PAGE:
‘Kismet’ offers unique musical experience

The University of Indianapolis music and theatre departments came together for their take on the 1953 Broadway original “Kismet.” The show was held in Ruth Lilly Performance Hall and ran for approximately three hours. More than 20 UIndy students, as well as a number of professional musicians who played in the pit, participated in the production.

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Junior performance major Elisabeth Kleinsmith (right) and senior music major Zach Cardwell perform “The Olive Tree” in the opera “Kismet.”
(Photo by: Tianyang Miao)

“Kismet,” originally a play by Edward Knoblock, was later adapted by Robert Wright and George Forrest as a Broadway musical. The play also was adapted for opera, which is the way it was performed at UIndy. The story follows the life of Hajj, a poet, who goes from being a beggar to royalty through a bit of deception and luck. Chorus member and sophomore vocal performance major Andy Wegg said that his friends described the show as “‘Aladdin’ with a twist.”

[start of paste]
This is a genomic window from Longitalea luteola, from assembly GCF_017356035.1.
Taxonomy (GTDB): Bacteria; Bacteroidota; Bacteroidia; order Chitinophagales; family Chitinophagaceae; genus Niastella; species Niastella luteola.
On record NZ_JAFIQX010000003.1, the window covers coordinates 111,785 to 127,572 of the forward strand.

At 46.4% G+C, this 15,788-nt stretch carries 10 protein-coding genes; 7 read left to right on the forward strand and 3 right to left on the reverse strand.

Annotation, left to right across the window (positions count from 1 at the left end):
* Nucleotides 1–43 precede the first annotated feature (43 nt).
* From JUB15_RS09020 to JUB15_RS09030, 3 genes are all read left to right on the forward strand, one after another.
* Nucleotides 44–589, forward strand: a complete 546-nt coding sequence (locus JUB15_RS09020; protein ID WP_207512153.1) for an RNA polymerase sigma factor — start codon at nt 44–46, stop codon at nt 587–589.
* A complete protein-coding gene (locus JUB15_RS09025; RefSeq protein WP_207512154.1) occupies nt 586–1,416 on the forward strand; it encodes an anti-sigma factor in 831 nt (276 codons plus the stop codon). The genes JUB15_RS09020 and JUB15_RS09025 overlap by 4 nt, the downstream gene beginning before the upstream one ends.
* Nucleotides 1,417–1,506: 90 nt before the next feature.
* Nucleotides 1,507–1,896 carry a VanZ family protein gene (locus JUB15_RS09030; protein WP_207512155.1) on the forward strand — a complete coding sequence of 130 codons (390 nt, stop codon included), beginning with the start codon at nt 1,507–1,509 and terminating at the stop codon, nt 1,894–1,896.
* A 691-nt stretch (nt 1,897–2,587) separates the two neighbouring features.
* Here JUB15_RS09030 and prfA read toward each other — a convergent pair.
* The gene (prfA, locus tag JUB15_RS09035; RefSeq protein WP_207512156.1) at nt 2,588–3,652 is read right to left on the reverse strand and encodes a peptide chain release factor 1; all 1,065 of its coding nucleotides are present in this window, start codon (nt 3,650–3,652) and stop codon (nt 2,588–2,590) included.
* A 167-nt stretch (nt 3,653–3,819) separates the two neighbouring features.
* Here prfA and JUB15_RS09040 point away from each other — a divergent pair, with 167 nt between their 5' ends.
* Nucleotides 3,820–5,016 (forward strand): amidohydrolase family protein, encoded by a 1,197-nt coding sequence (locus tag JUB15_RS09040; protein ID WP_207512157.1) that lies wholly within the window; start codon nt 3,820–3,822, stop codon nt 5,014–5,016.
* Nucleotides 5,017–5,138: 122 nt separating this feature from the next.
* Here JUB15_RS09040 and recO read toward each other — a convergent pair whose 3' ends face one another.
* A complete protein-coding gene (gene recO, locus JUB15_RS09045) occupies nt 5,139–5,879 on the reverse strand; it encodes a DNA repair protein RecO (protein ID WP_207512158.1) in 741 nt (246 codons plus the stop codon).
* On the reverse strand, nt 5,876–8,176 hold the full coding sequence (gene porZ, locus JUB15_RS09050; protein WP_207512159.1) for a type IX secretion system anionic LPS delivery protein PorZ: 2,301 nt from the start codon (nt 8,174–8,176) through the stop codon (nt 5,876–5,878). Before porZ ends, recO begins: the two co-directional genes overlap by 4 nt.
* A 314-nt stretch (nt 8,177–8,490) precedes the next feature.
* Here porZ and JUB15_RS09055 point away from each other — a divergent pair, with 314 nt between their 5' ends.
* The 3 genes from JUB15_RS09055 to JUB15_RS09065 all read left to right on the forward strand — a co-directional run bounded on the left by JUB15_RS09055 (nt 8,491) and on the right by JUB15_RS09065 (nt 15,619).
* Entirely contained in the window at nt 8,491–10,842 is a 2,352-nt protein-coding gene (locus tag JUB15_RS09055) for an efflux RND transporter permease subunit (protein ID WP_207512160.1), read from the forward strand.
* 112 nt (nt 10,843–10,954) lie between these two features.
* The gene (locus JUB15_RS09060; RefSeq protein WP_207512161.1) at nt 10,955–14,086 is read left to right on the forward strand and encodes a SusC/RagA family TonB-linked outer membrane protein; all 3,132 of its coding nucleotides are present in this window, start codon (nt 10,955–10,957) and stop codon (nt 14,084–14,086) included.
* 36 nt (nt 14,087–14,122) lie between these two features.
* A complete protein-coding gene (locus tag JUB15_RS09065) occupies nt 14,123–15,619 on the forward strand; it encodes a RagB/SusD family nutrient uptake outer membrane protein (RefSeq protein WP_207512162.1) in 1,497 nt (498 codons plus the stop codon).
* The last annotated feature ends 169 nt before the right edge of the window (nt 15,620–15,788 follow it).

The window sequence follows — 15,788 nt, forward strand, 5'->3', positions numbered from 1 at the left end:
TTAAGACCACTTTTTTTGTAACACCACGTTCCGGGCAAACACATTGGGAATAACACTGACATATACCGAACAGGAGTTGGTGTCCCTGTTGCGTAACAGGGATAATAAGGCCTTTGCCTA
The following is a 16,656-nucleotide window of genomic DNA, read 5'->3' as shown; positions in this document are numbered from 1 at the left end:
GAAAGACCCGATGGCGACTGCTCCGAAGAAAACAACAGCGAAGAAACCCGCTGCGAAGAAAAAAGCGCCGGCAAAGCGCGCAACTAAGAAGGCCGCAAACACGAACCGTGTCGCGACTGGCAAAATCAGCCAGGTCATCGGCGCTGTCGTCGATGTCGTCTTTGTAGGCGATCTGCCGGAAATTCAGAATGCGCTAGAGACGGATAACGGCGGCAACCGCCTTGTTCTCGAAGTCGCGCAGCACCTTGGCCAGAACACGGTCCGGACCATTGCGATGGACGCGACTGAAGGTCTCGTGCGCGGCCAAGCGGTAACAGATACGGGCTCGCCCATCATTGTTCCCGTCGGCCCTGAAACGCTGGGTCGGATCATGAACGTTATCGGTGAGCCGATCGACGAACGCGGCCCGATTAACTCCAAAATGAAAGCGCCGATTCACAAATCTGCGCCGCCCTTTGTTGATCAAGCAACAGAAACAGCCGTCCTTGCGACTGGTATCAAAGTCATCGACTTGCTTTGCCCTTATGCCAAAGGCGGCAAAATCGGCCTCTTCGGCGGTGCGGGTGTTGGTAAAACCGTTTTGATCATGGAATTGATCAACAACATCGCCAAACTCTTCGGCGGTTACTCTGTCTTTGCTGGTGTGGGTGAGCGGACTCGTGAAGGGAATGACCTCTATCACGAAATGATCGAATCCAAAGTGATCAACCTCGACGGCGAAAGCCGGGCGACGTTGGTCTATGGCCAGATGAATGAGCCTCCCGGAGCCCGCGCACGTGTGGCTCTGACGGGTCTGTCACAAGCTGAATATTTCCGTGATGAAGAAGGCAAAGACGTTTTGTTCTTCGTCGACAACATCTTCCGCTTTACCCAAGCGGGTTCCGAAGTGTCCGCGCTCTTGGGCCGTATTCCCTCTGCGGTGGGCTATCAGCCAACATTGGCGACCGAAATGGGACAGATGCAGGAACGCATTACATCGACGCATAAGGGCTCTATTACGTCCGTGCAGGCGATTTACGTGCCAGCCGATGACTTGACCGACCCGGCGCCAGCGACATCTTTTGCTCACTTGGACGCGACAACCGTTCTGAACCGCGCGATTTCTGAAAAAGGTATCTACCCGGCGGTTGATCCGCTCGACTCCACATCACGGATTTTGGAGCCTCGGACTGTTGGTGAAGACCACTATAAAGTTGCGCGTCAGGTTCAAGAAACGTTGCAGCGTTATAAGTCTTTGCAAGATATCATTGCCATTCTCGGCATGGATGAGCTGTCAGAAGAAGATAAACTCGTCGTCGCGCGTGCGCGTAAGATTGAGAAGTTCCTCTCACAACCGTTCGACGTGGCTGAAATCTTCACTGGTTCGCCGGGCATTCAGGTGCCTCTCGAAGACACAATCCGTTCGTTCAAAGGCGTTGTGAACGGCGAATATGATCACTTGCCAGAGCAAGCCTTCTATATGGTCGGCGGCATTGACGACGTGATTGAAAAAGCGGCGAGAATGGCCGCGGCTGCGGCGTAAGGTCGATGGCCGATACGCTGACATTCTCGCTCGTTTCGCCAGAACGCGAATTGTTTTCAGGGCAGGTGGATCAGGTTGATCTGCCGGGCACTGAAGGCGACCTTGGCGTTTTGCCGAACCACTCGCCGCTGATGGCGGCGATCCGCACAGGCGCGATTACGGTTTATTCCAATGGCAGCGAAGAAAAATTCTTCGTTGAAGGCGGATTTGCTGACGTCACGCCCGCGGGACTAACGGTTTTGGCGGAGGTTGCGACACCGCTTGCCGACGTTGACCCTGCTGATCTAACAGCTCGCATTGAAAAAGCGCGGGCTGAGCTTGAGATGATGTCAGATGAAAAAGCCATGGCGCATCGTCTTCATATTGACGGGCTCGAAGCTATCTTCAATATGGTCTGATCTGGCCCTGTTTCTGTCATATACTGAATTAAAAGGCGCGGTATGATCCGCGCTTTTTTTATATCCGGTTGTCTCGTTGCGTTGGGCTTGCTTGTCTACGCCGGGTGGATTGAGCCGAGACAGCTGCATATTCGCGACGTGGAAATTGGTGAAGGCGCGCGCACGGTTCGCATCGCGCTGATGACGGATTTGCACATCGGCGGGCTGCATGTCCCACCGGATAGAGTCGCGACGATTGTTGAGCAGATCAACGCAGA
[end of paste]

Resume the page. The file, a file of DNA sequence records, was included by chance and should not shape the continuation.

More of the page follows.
The members of the cast and chorus prepared for the show for more than a semester before the production came full circle. The final product was a culmination of two separate classes—Opera Scenes and Musical Opera Productions. The two classes began first semester and worked toward the show itself. Associate Music Director Amy Eggleston chose “Kismet” for the classes because of the characteristics of the singers currently in the program.

According to Wegg, the opera was well received by students and community members alike. The first night, Lilly Hall had a good number of open seats, but by Saturday, the hall was completely filled.

“A lot of the community enjoyed it,” Wegg said. “A lot of people rushed to catch the Saturday night show because they didn’t realize that we were only doing two shows.”

Sophomore psychology major Carmen Rosales did not know what to expect.

“I just went because my friend needed an LP credit,” Rosales said. “But I ended up liking it a lot. The singing was amazing.”

Although the show was an opera, Rosales said she did not have any trouble following the plot. She also expressed her gratitude to the university for having this type of LP credit event.

“A lot of the LPs can be boring,” Rosales said. “But this was different and entertaining.”